Christmas is a time to remember past good times and great people we have met along the way. Let’s remember our good friend the late Nick Hodson and enjoy viewing some of the many, many gifts he gave to the citizens of Collingwood.
I can honestly say Nick Hodson was one of the most gentle, genuine people I have ever met. His smile and sense of humour added warmth to any gathering he attended. Whether you met him in Trott’s Furniture where Nick used to work, bumped into him on the main street or at a special event, the conversation was always up-beat and positive. Even in his final years when his health was a challenge at times, Nick maintained a positive outlook and always took the first step to make any visit most enjoyable.
With Nick, there was no time to talk about negative things, there was too much good stuff going on.
One of my last memories of Nick was a visit I made to Bay Haven Retirement Home. Nick and his good friend Bill Allan were sitting outside, on the bench at the front door. They looked like they had been assigned with the task of being official greeters. Anyone who knew them well would say they were more like the two guys in the balcony on the Muppet Show!
I remember that day well. It was sunny and very warm. I was immediately invited to pull up a chair to join the conversation. I’d sure love to have that opportunity one more time. I listened and laughed and listened some more.
Nick Hodson passed away peacefully on Saturday January 12, 2013 at the Collingwood General & Marine Hospital in his 97th year.
Christmas is a time to remember past gifts, and what better way to remember our good friend Nick Hodson than by having a look at some of his finest gifts to Collingwood.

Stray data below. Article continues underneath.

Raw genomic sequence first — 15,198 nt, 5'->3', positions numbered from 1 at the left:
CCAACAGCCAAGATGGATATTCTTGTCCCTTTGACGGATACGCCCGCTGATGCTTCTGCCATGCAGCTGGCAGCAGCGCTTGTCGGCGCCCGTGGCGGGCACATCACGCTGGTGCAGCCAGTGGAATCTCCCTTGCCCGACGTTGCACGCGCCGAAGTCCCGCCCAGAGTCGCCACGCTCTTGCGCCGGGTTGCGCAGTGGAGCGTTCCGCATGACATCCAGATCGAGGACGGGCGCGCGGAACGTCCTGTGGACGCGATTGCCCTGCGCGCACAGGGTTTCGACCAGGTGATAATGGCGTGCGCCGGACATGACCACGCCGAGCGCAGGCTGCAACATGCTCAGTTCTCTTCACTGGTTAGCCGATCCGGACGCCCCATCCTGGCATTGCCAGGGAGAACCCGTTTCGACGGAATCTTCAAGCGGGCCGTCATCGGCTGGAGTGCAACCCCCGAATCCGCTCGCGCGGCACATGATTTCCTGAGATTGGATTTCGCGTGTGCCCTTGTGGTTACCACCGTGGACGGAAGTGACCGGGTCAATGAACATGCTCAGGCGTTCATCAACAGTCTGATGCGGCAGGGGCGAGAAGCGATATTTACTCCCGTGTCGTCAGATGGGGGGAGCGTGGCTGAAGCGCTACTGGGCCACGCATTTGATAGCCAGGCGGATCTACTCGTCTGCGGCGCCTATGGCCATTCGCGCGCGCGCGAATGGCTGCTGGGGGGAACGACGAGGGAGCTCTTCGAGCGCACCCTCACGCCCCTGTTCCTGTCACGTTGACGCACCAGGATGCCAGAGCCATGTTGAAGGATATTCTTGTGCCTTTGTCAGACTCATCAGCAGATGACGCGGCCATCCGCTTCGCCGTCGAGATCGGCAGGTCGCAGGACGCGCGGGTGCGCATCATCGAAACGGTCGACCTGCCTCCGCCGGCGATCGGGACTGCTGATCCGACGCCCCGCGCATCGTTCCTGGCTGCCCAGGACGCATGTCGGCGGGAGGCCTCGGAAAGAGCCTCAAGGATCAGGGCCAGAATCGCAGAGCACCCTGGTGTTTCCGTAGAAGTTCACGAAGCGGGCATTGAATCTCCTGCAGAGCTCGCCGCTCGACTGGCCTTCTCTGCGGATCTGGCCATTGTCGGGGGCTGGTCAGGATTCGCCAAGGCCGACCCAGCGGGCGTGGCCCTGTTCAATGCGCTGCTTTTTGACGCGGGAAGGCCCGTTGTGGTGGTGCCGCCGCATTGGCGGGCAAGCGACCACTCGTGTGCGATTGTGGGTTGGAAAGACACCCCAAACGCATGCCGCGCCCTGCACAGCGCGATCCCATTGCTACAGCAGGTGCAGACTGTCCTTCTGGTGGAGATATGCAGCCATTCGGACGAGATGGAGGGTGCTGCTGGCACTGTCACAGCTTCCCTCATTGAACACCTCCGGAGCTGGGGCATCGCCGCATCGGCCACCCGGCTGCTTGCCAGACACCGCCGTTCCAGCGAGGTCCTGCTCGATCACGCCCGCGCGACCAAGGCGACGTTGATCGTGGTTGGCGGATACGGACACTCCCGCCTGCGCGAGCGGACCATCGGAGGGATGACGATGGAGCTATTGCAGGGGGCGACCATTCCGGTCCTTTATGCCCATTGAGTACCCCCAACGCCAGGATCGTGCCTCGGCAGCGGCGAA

Sir Wilfrid Laurier shortly after it was launched at the Collingwood Shipyards
Nick would tell you this story and laugh about it, so I know he wouldn’t mind if I told you that shortly after this painting arrived over my father’s fireplace he had to pop by to take it back to his basement studio. He had spelled “Wilfrid” incorrectly. My father, the late John Richards, told Nick to leave it the way it was because some day down the road it might be worth something!
Nick and his friends could always find a way to laugh about anything. I guess that is what living through wartime did to a person. (Nick contracted tuberculosis, which made him ineligible for wartime service. Instead, he went to work for Clyde Aircraft). In times of peace, every day was a good day.
Nick’s black and white sketches are outstanding pieces. Here are just a few:
Nick Hodson’s black-and-white sketch collection captures Collingwood landmarks as they once were, in their glory days. The above sketch is of the former Collingwood Temple building.
If you grew up in Collingwood you will remember this school in many ways, as the former Collingwood Collegiate Institute, the former Collingwood Senior Public School and the former Collingwood Admiral Collingwood Public School.
Here is Nick’s sketch of the former Collingwood General & Marine Hospital
Downtown Collingwood in the 1960’s, with the ship at the end of the main street. The shipyard water tower is clearly visible. Notice the arena sign hanging over the sidewalk under the town clock where the main arena entrance once was. There would have been a good Collingwood Shipbuilder’s hockey game in the Collingwood Community Arena on Friday night!
This was the Agricultural Building as it looked in 1885 at Collingwood’s Exhibition Park, known today as Central Park.
First Baptist Church at Pine and Third Streets
Anglican Church on Ste. Marie Street. The former bell tower was still standing when Nick captured this image in his sketch.
This is what Schoolhouse Lane on Pine Street once looked like
Thank you for the memories Nick. You were one of Collingwood’s brightest lights.
Paul Richards is a retired radio programmer and news reporter.